NCAA should try making sports better for schools, fans
The National Collegiate Athletic Association is on a roll. Unfortunately, the ball appears to be rolling in the wrong direction.
In the past three weeks, the governing body of major college sports has announced two ludicrous regulations to add to its already way-too-long list of rules colleges and universities must live by in order to partake of the post-season spoils. Neither edict holds even a glimmer of promise in making major collegiate athletics more enjoyable for the fans, the participating schools or the athletes.
First, the NCAA announced Aug. 5 that schools with Native American names or mascots will no longer be able to utilize those names or mascots in post-season play. That meant Florida State University, which goes by the name of the Seminoles (with the official blessing of the Seminole tribe), would have been forced to change its mascot in order to participate in post-season tournaments.
On Tuesday, the NCAA reversed its decision in the wake of a threat by Florida State President T.K. Wetherell to sue the organization.
But what about other schools? The rule clearly applies to the University of Illinois, known as the Fighting Illini, which finished second in the NCAA men's basketball championship tournament this year. Under the NCAA guidelines, its longtime mascot, Chief Illiniwek, clearly must go. Illini is a tribe native to the state. In fact, Illinois is a French word for Illini. So perhaps the state should change its name before the NCAA bans it from existence.
Ditto Indiana, which means land of Indians.
And the Dakotas, and Utah . . .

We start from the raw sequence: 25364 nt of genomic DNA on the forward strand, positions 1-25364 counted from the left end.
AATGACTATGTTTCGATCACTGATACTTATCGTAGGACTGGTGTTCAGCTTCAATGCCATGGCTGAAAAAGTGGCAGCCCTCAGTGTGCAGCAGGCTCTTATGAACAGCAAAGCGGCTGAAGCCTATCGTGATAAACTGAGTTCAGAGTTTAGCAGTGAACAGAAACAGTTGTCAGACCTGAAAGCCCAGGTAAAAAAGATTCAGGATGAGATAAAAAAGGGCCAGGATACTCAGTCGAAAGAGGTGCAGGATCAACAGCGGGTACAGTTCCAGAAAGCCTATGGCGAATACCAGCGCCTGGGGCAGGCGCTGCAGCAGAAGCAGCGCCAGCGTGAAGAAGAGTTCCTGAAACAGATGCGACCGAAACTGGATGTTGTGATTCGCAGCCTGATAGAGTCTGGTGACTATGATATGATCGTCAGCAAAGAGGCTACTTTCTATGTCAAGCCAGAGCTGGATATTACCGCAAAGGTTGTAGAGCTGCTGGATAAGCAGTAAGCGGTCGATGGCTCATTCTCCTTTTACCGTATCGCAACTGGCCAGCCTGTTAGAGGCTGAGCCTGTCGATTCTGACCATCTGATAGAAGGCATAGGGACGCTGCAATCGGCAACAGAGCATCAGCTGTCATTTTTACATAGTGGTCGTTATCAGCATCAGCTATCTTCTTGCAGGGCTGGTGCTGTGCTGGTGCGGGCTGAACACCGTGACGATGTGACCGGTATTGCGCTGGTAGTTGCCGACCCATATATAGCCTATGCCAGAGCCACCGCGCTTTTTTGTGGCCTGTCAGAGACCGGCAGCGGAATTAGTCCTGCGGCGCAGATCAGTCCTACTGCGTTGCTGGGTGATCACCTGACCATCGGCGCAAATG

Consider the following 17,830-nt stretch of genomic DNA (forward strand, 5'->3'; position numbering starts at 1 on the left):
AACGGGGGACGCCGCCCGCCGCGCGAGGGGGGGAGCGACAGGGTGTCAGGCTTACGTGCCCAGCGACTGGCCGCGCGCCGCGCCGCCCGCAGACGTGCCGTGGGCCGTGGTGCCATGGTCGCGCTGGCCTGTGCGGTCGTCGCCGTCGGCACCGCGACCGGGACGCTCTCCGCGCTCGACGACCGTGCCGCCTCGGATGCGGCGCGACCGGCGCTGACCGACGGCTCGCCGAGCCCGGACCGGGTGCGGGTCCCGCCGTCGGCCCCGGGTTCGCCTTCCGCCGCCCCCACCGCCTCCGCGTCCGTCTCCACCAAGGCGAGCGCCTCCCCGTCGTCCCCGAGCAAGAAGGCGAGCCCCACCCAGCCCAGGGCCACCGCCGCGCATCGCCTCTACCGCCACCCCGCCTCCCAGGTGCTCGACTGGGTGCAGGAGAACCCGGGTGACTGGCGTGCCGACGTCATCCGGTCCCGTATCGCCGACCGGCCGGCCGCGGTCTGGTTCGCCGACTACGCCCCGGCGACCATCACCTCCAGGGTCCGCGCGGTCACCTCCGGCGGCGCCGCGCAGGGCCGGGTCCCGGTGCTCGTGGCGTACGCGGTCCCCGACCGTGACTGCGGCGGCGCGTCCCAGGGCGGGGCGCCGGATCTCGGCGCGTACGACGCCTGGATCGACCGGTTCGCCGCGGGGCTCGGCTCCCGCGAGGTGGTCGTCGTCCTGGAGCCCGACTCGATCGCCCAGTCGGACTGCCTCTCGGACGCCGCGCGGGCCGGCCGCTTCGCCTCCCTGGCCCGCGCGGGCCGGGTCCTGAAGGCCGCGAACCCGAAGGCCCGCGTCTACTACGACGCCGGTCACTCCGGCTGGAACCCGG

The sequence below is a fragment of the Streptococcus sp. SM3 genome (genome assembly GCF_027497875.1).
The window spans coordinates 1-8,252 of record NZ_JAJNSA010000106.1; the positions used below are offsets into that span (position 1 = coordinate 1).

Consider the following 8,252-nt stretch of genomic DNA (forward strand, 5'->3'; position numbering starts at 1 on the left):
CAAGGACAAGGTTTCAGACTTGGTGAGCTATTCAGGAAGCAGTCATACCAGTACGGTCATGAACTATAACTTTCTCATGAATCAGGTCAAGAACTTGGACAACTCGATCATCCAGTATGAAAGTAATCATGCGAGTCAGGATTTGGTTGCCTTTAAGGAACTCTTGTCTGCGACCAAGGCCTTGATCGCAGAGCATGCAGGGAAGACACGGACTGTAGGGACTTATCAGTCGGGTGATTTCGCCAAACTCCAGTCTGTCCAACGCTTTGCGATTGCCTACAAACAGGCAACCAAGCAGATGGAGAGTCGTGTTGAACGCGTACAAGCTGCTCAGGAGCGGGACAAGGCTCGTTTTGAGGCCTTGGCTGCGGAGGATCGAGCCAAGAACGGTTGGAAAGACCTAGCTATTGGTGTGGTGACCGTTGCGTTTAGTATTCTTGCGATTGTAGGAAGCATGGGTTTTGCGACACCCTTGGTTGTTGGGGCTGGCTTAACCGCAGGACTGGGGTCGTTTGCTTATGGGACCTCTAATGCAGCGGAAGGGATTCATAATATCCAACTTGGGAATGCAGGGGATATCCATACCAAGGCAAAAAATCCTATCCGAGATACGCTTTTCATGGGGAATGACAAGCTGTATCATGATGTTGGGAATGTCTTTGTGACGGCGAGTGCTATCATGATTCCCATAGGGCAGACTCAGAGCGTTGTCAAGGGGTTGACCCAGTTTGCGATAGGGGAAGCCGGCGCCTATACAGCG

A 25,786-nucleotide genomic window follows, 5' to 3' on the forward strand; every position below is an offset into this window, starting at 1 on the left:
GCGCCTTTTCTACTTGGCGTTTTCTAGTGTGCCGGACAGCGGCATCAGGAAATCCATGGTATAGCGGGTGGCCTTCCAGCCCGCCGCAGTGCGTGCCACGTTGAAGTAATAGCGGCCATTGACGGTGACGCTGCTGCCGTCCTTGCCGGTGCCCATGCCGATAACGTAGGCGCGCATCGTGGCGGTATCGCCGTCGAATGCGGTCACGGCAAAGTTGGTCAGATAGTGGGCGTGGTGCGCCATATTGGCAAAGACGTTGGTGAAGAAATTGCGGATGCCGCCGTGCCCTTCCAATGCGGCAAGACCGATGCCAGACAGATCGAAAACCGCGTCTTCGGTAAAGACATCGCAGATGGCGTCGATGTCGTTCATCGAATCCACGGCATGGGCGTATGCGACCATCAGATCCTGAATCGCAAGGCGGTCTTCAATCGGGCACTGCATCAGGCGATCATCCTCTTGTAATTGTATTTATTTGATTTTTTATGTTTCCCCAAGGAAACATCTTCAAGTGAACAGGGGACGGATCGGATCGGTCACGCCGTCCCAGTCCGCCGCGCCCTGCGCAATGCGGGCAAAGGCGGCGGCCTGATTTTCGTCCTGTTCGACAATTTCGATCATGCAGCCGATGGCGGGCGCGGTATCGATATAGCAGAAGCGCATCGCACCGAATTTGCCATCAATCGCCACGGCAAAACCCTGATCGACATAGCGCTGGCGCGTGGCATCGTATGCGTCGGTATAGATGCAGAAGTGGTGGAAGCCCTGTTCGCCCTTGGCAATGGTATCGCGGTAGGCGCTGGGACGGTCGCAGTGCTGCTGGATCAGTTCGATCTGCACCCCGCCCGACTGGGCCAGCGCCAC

The NCAA said Tuesday it would handle appeals by other schools on a case-by-case basis. We hope People for the Ethical Treatment of Animals doesn't get involved in the bruhaha. That could mean the end to Tigers, Bulldogs, Gamecocks, Gators, Cardinals and a host of other school mascots.
Instead, the NCAA should scrap the new mascot rule altogether.
The other recently enacted NCAA edict establishes a Harris poll of 114 men (what, no women?) the Bowl Championship Series will use to determine which teams play in the four major college football bowl games.
The Harris Interactive College Football Poll panel is comprised of former college football players, coaches and administrators, plus some media members. The names of its voters were released Monday.
The poll replaces The Associated Press top 25 media poll as one of three components in determining BCS standings. A coaches' poll and computer ranking are the other two factors in the complex BCS formula.
But utilizing a subjective poll to determine bowl participants — and ultimately a national champion — goes against the very nature of sports competition. Objectivity is one of the appeals of athletics; winners and losers are decided on the field, not on some ballot filled out by a so-called expert.
If the NCAA really wants to improve the college football post-season, it must adopt a tournament format to determine a true national champion, as it has done for all other college sports.
We'd hate to see the U.S. Supreme Court have to decide who gets to play in the Rose Bowl or Fiesta Bowl because Terry Bradshaw left a hanging chad on his ballot.